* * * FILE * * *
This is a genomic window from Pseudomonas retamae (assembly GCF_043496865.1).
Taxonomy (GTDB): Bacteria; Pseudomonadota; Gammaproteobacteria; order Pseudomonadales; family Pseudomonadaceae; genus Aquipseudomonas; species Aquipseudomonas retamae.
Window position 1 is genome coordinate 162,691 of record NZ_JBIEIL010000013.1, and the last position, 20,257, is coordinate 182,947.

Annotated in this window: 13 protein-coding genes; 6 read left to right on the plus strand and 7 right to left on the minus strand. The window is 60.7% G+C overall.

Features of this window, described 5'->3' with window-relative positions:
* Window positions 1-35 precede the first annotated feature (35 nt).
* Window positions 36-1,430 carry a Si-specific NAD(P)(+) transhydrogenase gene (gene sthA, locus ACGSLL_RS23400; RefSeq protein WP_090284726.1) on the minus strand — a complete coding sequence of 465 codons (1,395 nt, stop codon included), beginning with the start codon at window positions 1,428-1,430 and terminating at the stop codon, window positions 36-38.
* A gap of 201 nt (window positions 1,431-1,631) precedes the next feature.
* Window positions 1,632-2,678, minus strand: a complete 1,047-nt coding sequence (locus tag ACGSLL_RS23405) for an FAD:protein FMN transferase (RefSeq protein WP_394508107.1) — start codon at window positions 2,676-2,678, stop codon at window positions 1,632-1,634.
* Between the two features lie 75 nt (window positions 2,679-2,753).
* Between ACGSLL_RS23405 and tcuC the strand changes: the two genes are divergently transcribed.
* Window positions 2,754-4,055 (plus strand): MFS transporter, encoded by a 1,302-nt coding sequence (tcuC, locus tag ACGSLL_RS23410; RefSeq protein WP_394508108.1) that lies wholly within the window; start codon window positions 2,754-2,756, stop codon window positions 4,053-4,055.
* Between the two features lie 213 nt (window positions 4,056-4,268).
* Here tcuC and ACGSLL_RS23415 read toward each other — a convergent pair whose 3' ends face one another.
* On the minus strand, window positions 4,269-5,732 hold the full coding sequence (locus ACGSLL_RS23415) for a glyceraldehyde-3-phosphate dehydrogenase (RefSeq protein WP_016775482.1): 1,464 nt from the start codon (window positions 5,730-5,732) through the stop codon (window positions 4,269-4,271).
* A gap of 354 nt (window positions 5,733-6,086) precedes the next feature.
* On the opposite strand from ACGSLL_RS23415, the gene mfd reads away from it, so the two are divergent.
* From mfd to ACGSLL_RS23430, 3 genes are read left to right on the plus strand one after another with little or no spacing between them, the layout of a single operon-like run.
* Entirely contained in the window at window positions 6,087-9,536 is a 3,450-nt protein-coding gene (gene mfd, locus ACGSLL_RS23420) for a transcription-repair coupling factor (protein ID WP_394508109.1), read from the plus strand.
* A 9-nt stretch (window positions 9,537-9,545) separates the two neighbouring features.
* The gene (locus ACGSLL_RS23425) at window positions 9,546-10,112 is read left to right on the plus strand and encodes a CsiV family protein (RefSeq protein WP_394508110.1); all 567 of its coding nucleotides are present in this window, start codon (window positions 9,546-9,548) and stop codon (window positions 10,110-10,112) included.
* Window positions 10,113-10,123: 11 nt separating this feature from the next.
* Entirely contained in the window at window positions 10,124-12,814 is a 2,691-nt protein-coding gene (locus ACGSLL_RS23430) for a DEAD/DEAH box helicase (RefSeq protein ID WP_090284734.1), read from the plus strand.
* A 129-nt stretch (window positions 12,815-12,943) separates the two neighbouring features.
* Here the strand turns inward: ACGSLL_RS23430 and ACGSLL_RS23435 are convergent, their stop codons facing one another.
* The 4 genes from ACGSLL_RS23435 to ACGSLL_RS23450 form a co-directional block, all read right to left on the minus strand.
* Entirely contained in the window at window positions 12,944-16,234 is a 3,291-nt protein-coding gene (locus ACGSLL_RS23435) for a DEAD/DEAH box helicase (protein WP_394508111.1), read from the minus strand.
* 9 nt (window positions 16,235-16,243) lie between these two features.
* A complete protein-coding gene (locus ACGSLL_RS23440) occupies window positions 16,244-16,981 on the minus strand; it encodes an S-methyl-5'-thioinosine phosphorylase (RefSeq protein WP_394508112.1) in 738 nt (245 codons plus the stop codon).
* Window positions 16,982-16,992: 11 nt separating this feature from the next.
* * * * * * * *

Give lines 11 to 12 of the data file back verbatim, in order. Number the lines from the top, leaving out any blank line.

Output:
* Between ACGSLL_RS23405 and tcuC the strand changes: the two genes are divergently transcribed.
* Window positions 2,754-4,055 (plus strand): MFS transporter, encoded by a 1,302-nt coding sequence (tcuC, locus tag ACGSLL_RS23410; RefSeq protein WP_394508108.1) that lies wholly within the window; start codon window positions 2,754-2,756, stop codon window positions 4,053-4,055.